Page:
Papua New Guinea to Hawaii- Ret Talbot talks collection and impact

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    Ret Talbot is on a roll with two presentations (well one presentation that is moving towards another topic).   We had a chance to see Ret live at SPLASH in Connecticut a few weeks ago.  His talk on Sustainable Collection in Papua New Guinea was a great follow up to the Seasmart program from the past couple of years.  This talk was a great presentation featuring first hand photos and accounts of his travels to the areas of collection.  Developing new collection sites, and utilizing sustainable methods, are critical efforts in our hobby.  This presentation covers the importance of them, and what will happen next. read more

Jake Adams- Coral Only Tank Idea is an awesome concept and presentation

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    For those of you looking for a great presentation on a new concept listen up- Jake Adam’s new project titled Ecoreef Zero (http://reefbuilders.com/2011/09/29/ecoreef-zero-population-1/) serves as a great example of his new concept on keeping coral based aquariums.  Jake’s talk provides information and discussion on having a coral tank, as opposed to a reef tank, and the bare basics of keeping corals.  He also covers items in reef tanks that may actually be stunting the growth of the corals. read more

Resolution 130 – What’s It Really All About?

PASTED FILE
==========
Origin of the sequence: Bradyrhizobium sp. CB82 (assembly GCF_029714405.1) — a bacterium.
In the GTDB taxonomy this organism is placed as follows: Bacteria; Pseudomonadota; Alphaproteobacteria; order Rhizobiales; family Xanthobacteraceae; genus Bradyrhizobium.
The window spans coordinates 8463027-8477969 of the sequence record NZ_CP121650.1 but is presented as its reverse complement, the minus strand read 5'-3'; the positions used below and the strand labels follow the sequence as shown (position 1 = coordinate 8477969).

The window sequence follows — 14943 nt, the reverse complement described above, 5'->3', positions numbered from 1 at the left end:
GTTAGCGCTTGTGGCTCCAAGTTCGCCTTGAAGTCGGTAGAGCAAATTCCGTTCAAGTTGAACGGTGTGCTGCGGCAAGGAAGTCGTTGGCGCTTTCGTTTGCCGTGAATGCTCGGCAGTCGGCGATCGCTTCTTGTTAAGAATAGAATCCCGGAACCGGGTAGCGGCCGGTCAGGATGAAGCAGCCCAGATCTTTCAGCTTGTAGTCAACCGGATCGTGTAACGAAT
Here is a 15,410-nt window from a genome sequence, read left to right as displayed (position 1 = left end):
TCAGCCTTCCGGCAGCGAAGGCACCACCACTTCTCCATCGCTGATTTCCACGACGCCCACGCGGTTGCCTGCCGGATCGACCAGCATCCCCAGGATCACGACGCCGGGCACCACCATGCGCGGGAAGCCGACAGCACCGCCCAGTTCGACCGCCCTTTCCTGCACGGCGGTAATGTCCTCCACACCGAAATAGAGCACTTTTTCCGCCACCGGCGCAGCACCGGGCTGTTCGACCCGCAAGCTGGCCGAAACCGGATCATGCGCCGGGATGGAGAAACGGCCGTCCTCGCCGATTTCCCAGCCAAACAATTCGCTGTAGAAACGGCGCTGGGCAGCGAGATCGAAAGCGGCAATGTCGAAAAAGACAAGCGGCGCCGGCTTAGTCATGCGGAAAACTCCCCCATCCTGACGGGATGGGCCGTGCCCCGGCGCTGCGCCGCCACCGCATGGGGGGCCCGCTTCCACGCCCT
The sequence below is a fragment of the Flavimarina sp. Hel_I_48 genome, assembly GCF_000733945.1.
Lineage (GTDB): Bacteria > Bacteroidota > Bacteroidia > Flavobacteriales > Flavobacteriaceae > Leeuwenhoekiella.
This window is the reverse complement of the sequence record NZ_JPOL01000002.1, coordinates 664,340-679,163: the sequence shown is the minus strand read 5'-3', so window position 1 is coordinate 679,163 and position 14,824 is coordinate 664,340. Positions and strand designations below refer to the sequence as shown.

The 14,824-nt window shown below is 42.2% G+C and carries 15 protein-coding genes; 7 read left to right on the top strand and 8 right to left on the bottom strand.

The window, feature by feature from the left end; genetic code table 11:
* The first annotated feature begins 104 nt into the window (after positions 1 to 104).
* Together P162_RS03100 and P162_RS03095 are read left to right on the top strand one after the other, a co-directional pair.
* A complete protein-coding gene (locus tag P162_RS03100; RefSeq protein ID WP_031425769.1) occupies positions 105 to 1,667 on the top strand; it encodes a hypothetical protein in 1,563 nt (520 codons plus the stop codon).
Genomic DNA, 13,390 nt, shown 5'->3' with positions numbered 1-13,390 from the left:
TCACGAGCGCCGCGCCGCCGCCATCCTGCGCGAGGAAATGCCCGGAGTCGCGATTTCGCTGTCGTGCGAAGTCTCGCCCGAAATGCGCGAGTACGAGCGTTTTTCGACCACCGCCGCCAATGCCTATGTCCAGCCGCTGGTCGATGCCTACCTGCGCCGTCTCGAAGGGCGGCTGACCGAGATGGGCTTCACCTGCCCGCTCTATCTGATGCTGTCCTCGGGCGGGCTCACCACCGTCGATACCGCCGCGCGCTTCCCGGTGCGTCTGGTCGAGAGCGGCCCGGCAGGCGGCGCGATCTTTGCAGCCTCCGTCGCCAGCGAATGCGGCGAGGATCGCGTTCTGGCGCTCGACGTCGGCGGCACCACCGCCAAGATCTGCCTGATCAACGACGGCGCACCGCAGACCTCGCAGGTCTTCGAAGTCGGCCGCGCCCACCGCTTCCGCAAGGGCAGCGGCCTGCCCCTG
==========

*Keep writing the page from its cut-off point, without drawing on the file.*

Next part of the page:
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When, in early October 2011, County of Hawai’i Resolution 130-11 seeking the statewide ban on marine aquarium collection passed the Hawai’i County Council by a vote of six to two, people on both sides of the debate admitted surprise. They were perhaps most surprised because Resolution 140-11, a nearly identical resolution, failed to pass the same County Council in late September 2011.  In fact, this is the reason many of the pro-trade individuals I have interviewed this past week say they did not attend the council meeting. “After 140 passed on the merits of science,” one marine aquarium fisher told me, “most of us assumed 130 was a slam dunk.” What happened?   First the basics. Resolution 130-11 is:   “A resolution requesting the Legislature of the State of Hawai’i to amend chapter 188, Hawai’i Revised Statutes, by adding a new section to be appropriately designated prohibiting the sale of aquatic life for aquarium purposes…”   Fundamentally, the Bill for an Act Relating to Prohibition on Sale of Aquatic Life for Aquarium Purposes advocated in Resolution 130-11 is not a lot different from other bills, which have failed at the state level (most recently SB 580 earlier this year). Most people expect this bill will fail as well if it even gets out of committee.   Resolution 130-11 begins with its primary justification for prohibiting the sale of aquatic life for aquarium purposes, which is that “[T]he aquatic life of the reefs within the state of Hawai’i are being devastated by the collection of reef fish and other aquatic life…” In the justification sheet accompanying the bill, it is emphatically stated that  “[c]ollection of our reef fish, even endangered species, has devastated our marine resources…. Scientific studies have shown that many species of fish are not recovering from the heavy collection of aquatic life even though 30% of the reef in West Hawai’i is in Fish Replenishment Areas.”   In short, the argument put forth by Resolution 130-11 is clear: the resource (i.e., the reefs of Hawai’i) is being devastated by the marine aquarium fishery. Full stop. In County Council testimony, personal communication and on-the-record interviews, Dr. William Walsh, aquatic biologist for the State of Hawai’i Department of Land and Natural Resources (DLNR) Division of Aquatic Resources (DAR), has stated “this is not devastation.” While Walsh has always advocated in conversations with me for better science-based management and regulation of the marine aquarium fishery, he simply does not agree with the central premise behind Resolution 130-11, nor does the available data support the justifications presented for it.   Council Member Brenda Ford who authored Resolution 130-11 apparently also believes she has the science to back up the Resolution’s claim of “devastation.” As the Resolution states, “…scientific research proves that collection of reef fish diminishes the number of fish reaching reproductive age….” While it’s true that Walsh’s data does show there are less marine aquarium target species in areas open to marine aquarium collectors than in areas closed to the marine aquarium fishery, this should not really surprise anyone. A fishery, by its very definition, removes animals from the ecosystem. The purpose of setting up the protected areas (called Fish Replenishment Areas or FRAs—FRAs currently encompass 35% of the Kona Coast, not 30%) is to bolster fish populations in these areas and provide for spillover into adjacent areas. The FRAs also serve as excellent control area for data collection.    Resolution 130-11 does acknowledge some reef fish populations are increasing even with current levels of collection, but it also states, “specific species have not increased in numbers.” This is true. But it is also true that some of those species (e.g., saddle wrasses) numbers are declining as a result of something besides the aquarium trade and some of these species are being impacted by cumulative pressure from the aquarium fishery and recreational fisheries (e.g., Achilles tang). It’s interesting to note that while the yellow tang remains the number one priority in terms of managing the fishery due to the fact it is far and away the most collected marine aquarium species in the State, the Kona Coast population of yellow tang has actually increased in size over the past 12 years, even as pressure from the marine aquarium fishery has increased.   Really? The abundance of yellow tang is on the rise even as fishing pressure has increased?   As Walsh shared with me during this trip, from 1999 to 2010 the yellow tang population of mostly immature fish in 30’ to 60’ depth range increased from an estimated 2,236,858 (1999) to 2,573,909 (2010). That is an increase of 337,050 (about 15 percent). As Walsh points out, this only represents a portion of the population, as there are yellow tangs deeper than 60’, and the bulk of the larger breeding population is in shallower waters. While the same data set does not exist for the breeding population of yellow tang, it can be assumed that the breeding population has increased in size also, as they are not targeted for food or by the marine aquarium fishery. “Thus,” says Walsh, “the 15 percent likely substantially underestimates the West Hawai’i yellow tang population increase since 1999.” Within protected areas the increase in yellow tang population has been much greater.   “Over this same time frame the number of collected yellow tangs,” adds Walsh, “has increased from 165,254 in FY 1999 to 311,480 in FY 2010.” That’s an increase of approximately 88 percent. In short, yellow tang take has increased over the past 12 years, but so too has the total abundance of yellow tangs on the reefs of Big Island’s Kona Coast. Is this proof positive for a move toward better fishery management and a more sustainable fishery?     I’ll get into the numbers regarding other species in a later piece, but the fact of the matter is that the state aquatic biologists who have collected data along the Kona Coast for decades now do not feel any one species targeted by the marine aquarium fishery is in such trouble that the entire fishery should be banned. “We need better management,” Walsh told me, “but there is no evidence to suggest we need something as Draconian as a ban.”    Walsh and a core group of aquarium fishers and other stakeholders have crafted mutually agreed upon additional science-based management in the form of bag and slot limits for heavily targeted species and a 40-species white list. These management tools are set to come into effect probably by early next year. The County Council that passed Resolution 130 knows this, for they voted last year in favor of a resolution (Resolution 308-10) specifically supporting the additional regulations and supporting in general “the effective management of the West Hawai’i aquarium industry.” With no data from the intervening year to suggest a ban is immediately necessary it is indeed surprising the County Council voted in favor of Resolution 130-11.   …that is unless you know more about the backstory. Stay tuned.